FIG. 2 shows the manner in which differences occur among the R, G and B MTF (optical transmission function) curves due to aberrations in the optical system. When a black image is read, ideally the R, G and B MTF curves match each other, but in fact, each of the R, G and B MTF curves relative to the defocus amount of the optical system (the degree to which the optical system is out of focus) shifts due to the differences among the R, G and B spectral wavelengths. Consequently, the optimal image plane position differs for R, G and B, respectively. When the optical system is focused at a prescribed position (the zero defocus position in FIG. 2, for example), differences in the R, G and B MTF curves result.

The basic operation of the line-to-line correction unit 15 and the manner in which a compromised R, G, B balance results from this operation will now be explained with reference to FIGS. 3 through 5.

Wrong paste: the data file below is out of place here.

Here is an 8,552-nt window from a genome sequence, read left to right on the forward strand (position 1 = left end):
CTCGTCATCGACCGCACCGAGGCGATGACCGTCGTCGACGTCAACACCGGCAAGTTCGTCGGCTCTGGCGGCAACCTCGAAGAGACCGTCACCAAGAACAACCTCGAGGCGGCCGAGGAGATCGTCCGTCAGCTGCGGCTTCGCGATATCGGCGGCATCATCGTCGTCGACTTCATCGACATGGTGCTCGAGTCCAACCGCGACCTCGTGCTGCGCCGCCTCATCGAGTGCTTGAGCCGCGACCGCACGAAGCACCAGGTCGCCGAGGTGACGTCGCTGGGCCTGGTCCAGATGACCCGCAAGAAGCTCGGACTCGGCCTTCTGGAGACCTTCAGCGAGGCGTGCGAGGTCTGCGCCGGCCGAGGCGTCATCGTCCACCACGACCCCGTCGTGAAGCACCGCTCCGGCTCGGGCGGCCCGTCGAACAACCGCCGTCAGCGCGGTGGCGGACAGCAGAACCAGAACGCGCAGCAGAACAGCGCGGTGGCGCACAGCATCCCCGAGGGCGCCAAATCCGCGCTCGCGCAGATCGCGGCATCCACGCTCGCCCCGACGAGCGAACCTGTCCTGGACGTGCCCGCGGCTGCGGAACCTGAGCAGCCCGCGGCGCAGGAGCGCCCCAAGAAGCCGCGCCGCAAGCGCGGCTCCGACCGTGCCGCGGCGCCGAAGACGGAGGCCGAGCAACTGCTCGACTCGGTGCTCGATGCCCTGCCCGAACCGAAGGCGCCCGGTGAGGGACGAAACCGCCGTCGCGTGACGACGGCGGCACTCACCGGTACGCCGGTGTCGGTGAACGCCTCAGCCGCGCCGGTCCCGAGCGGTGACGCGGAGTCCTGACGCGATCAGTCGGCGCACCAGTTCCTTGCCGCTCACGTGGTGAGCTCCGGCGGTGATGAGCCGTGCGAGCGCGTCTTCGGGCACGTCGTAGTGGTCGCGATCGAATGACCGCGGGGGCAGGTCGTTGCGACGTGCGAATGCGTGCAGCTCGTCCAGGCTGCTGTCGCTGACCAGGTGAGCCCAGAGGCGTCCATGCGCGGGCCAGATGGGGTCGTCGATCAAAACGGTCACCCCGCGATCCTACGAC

FIG. 3 shows the different positions of the R, G and B lines of the CCD 114, and FIG. 4 is a block diagram showing the internal construction of the line-to-line correction unit 15. FIG. 5 shows in a simplified fashion the phenomenon in which, for example, the B data peak BP drops to the level of BP′ due to interpolation, and a difference between it and the G data peak GP arises.

The CCD 114 comprises R, G and B pixel lines placed at a prescribed pitch in the secondary scanning direction, as shown in the simplified drawing of FIG. 3. This pitch is equivalent to four lines where no reduction or enlargement is used. Ordinarily, because the original document is scanned in the order of R, G and B, G signals are delayed by four lines and B signals are delayed by eight lines relative to the R signals.